News Media Center

Bike lanes group gets marching orders

June 25, 2014


By Sven Berg June 25, 2014

— About half the people Ada County Highway District invited showed up at Wednesday’s meeting on Downtown Boise bike lanes.

Those people left the meeting with requests from the district to report back on a variety of questions, including how bike lanes would affect parking, traffic congestion and commercial loading zones, as well as how much the lanes would cost to install and maintain.

The group is expected to meet again July 15 and begin drafting three alternatives for improving bike travel in and through Downtown Boise.

David Wallace, a retired U.S. Air Force Colonel, will emcee the meetings, which include a public involvement session in August. The group hopes to present the alternatives to the highway district board of commissioners in late August.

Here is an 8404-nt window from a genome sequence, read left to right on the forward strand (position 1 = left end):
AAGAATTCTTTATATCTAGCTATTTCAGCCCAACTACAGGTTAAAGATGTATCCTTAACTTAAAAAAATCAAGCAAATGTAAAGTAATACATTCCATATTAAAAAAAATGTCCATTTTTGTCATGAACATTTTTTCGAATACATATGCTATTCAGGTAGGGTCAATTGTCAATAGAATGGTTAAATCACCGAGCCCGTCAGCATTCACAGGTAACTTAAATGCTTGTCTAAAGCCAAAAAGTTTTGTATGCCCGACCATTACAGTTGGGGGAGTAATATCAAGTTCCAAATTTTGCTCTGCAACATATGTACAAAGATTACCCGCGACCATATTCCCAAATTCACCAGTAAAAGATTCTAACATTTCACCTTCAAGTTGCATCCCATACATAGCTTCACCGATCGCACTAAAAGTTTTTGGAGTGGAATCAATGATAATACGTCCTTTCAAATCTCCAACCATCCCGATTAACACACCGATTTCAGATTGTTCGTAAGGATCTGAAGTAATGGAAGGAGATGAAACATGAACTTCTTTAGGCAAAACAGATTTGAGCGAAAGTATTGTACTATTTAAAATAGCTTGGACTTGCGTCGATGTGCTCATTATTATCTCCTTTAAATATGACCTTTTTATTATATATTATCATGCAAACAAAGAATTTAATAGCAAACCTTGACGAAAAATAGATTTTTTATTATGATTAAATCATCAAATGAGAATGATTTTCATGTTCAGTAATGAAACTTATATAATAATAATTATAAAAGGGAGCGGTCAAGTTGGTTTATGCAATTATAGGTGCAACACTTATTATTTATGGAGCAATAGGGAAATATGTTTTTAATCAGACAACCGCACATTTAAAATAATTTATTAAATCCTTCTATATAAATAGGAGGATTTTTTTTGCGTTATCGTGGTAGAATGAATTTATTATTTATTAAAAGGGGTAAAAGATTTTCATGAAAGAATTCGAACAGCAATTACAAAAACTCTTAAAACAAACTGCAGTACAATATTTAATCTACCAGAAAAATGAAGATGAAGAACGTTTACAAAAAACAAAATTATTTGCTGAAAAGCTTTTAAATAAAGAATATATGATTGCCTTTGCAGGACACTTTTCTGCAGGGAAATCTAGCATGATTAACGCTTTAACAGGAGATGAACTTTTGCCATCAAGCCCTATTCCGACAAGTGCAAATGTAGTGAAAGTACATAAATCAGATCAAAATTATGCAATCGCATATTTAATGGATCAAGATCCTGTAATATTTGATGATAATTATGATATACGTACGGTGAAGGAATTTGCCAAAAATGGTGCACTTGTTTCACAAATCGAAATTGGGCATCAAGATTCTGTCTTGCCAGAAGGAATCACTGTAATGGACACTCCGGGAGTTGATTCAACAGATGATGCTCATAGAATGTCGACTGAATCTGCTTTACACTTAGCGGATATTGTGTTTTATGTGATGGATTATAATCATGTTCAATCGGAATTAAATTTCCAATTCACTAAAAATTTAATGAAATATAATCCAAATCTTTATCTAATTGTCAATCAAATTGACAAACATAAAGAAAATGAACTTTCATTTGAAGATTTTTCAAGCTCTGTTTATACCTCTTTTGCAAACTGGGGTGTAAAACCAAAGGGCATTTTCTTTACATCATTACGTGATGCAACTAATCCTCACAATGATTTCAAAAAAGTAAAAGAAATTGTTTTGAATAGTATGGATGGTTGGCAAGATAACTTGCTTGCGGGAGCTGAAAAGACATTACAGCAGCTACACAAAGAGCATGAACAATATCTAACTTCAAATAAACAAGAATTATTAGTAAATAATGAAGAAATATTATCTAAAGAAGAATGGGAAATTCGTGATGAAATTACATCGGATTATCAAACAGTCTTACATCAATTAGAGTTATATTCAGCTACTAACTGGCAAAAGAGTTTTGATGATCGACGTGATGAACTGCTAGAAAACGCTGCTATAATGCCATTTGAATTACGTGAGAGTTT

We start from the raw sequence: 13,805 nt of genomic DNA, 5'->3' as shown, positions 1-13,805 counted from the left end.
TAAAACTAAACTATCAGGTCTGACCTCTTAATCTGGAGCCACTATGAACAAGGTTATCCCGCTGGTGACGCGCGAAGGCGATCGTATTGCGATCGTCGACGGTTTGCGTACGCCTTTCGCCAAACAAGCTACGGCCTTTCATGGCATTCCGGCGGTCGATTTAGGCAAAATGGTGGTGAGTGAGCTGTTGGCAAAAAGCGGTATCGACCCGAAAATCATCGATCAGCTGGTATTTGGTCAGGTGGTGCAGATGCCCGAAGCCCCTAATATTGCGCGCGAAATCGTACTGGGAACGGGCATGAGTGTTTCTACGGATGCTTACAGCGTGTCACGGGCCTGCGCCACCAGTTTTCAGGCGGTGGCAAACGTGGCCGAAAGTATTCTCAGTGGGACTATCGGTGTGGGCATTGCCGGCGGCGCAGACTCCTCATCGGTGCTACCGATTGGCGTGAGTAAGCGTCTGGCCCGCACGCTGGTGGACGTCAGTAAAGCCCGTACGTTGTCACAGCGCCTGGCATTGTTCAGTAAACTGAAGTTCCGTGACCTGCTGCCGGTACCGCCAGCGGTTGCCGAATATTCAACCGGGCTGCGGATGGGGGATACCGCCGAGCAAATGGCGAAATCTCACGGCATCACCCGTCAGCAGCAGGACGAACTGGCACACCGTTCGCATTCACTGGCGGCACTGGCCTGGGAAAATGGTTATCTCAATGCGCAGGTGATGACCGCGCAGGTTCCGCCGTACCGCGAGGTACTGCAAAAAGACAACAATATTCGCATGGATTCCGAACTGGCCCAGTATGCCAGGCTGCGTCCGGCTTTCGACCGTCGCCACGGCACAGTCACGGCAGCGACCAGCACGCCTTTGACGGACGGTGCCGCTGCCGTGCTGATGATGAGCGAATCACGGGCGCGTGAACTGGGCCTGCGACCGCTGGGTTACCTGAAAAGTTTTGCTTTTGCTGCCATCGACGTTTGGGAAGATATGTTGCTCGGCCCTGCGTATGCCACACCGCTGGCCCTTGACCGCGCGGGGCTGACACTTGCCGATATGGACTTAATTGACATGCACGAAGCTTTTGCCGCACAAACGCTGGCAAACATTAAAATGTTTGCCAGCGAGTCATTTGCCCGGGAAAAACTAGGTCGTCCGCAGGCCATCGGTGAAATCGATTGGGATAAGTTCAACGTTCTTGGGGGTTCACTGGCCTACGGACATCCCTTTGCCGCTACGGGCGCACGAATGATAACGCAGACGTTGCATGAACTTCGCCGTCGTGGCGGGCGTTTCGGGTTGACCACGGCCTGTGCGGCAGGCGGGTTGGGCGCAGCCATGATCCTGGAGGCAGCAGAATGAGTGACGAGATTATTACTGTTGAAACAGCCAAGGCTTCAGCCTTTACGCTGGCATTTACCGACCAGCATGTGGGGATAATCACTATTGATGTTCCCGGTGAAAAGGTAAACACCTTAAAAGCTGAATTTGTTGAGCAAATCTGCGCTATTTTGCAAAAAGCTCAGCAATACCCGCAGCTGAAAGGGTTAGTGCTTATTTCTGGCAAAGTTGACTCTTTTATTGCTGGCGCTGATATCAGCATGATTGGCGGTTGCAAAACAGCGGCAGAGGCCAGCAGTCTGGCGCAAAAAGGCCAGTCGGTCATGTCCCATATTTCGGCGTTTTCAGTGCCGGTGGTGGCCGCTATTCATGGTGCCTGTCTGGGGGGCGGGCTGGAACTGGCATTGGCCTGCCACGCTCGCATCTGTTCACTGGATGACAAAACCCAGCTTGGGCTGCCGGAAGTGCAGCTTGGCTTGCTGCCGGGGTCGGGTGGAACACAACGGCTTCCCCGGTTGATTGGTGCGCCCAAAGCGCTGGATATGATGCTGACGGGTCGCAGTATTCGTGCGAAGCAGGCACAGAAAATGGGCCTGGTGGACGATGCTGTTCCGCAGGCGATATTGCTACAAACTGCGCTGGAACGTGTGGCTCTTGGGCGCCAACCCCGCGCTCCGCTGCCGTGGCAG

The highway district began organizing the study group in early June, after commissioners voted to allow buffered bike lanes on Downtown stretches of Capitol Boulevard, Main Street and Idaho Street to expire. The district had installed the lanes, which were separated from car traffic by painted barriers, plastic markers and parked cars, about a month earlier on a trial basis.

The board’s decision to take out the lanes bitterly disappointed Boise’s city government. In late May, Mayor David Bieter had asked the district to spend more time informing people about what to expect and how to use the lanes, then install them on a permanent basis.

City Council President Maryanne Jordan wrote a letter to commissioners a few hours after their June vote, criticizing their decision and the process that led to it. This week, Jordan sent a second letter to the board, saying she’s worried about the makeup of the study group and its apparent lack of specific goals.

The district had not responded to that letter as of Wednesday afternoon.